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My father bought this silver seder plate about 35–40 years ago. The dealer told him it was from Pesaro, Italy and crafted of silver in 1614. It appears to be worn from use. Is it authentic?
Sharon Rothmel, United Hebrew
Congregation, St. Louis, Missouri
Your family’s beautiful seder plate was made in Germany—probably Hanau, the center of Germany’s retail silver manufacturing trade—sometime between 1870 and 1920. If you look closely at the hallmark, you will see an 800, a moon, and a crown—the German Empire hallmarks placed on silver between 1870 and World War II; most Judaica objects with these hallmarks were crafted before 1920. While the plate is a somewhat common prototype, it is nonetheless rare; few Jewish homes had ornately designed plates such as yours, with floral patterns and haggadah scenes on the rim and with Moses, Aaron, Elijah, and David depicted in separate cartouches. In addition, the plate is 80% silver, the rest being copper, nickel, and other harder metals.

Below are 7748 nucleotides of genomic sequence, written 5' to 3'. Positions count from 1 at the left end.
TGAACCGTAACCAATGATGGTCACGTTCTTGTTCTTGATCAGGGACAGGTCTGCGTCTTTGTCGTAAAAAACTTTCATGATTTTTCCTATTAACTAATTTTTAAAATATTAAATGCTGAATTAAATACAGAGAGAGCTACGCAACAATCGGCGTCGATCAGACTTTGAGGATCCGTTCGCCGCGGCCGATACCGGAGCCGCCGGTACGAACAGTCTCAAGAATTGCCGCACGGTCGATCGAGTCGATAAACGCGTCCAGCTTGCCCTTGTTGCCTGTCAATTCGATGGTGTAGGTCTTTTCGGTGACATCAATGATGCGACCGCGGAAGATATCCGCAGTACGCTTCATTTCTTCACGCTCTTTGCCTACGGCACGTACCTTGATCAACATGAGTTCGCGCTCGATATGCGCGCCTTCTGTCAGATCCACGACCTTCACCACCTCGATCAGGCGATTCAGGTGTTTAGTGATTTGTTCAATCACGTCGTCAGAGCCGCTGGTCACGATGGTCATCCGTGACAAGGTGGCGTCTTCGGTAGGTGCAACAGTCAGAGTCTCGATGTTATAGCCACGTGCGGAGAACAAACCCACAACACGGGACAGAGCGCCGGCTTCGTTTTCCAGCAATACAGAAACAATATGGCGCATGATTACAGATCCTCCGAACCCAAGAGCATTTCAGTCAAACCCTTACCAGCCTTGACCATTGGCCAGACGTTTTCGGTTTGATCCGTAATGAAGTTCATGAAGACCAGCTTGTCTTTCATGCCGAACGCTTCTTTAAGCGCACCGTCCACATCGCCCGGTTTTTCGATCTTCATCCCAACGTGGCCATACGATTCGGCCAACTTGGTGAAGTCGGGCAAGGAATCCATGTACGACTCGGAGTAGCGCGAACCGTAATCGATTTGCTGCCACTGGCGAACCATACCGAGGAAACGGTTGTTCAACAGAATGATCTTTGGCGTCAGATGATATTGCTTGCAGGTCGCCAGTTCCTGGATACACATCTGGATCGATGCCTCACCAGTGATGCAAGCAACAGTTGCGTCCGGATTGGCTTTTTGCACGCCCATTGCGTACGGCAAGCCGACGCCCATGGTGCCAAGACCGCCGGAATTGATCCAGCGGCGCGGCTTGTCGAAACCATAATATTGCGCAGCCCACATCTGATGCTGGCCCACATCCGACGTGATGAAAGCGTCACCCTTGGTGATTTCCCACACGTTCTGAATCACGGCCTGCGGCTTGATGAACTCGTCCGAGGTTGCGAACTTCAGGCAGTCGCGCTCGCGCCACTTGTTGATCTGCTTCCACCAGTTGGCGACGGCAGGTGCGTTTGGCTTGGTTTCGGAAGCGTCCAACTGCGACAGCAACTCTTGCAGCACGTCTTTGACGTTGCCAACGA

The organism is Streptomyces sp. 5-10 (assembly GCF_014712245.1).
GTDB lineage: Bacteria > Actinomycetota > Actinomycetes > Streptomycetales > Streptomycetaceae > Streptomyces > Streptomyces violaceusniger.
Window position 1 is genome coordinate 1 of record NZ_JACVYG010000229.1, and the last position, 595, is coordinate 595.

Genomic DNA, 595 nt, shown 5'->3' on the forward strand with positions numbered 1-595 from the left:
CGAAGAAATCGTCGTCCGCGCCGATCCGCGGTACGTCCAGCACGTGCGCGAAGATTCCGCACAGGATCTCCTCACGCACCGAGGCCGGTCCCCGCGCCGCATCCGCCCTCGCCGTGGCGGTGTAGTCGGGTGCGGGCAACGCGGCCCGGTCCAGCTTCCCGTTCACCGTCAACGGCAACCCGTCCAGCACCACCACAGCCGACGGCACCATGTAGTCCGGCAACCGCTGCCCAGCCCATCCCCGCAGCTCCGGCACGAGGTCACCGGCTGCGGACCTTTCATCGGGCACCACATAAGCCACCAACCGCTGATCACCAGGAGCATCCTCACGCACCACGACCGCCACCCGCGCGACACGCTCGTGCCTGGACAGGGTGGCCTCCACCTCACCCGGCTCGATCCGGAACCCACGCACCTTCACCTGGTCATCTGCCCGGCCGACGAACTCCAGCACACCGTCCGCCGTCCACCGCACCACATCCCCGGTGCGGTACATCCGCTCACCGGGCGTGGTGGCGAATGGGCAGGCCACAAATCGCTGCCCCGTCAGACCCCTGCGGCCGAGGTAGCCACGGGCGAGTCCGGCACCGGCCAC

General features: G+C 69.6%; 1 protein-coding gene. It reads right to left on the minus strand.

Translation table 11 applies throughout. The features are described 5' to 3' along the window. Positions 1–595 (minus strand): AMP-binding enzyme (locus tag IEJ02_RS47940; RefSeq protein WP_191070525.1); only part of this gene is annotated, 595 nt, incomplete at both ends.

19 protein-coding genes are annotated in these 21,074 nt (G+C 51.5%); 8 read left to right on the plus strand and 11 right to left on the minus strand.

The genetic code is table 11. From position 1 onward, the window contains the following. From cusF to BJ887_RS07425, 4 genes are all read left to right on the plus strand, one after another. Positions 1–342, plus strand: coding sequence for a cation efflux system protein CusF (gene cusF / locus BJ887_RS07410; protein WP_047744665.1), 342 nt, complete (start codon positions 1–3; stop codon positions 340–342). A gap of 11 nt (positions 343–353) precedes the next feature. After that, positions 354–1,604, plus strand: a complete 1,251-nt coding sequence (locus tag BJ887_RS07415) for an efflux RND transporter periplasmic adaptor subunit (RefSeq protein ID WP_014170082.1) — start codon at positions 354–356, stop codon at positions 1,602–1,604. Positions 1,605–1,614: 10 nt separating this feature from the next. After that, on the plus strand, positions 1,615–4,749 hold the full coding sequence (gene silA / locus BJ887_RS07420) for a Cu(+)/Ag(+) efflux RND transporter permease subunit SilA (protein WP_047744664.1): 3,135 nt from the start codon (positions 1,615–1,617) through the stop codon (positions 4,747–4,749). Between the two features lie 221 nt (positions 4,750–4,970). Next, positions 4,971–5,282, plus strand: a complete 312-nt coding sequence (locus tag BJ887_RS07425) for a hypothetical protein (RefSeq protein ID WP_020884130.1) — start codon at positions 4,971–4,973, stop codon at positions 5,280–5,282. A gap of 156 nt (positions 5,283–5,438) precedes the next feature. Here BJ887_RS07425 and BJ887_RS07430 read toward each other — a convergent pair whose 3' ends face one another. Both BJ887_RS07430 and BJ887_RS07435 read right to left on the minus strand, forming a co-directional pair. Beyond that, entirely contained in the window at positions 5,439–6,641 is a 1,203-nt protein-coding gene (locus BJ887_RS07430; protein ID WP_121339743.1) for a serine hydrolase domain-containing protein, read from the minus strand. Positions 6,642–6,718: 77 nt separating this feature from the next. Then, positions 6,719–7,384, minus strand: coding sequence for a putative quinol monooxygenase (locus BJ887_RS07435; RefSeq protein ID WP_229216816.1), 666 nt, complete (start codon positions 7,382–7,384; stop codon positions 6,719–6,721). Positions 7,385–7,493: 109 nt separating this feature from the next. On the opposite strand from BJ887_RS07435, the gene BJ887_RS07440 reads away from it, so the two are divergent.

At auction, we have sold cast models like yours (which were copied in a wax form from an original handmade piece and then the mold filled with melted silver) in the $5,000–$9,000 range. Hand-chased models (where a silversmith used a hammer and chisel to forge the work from a piece of sheet silver) sell for approximately $15,000–$20,000.
Jonathan Greenstein, founder,
J. Greenstein & Co., Inc.
I am amazed by how much you could tell me about the plate! I am glad my father never learned that the history the dealer gave him was incorrect. But knowing the truth doesn’t diminish my pleasure in owning a beautiful Jewish artifact which our family will always admire and use.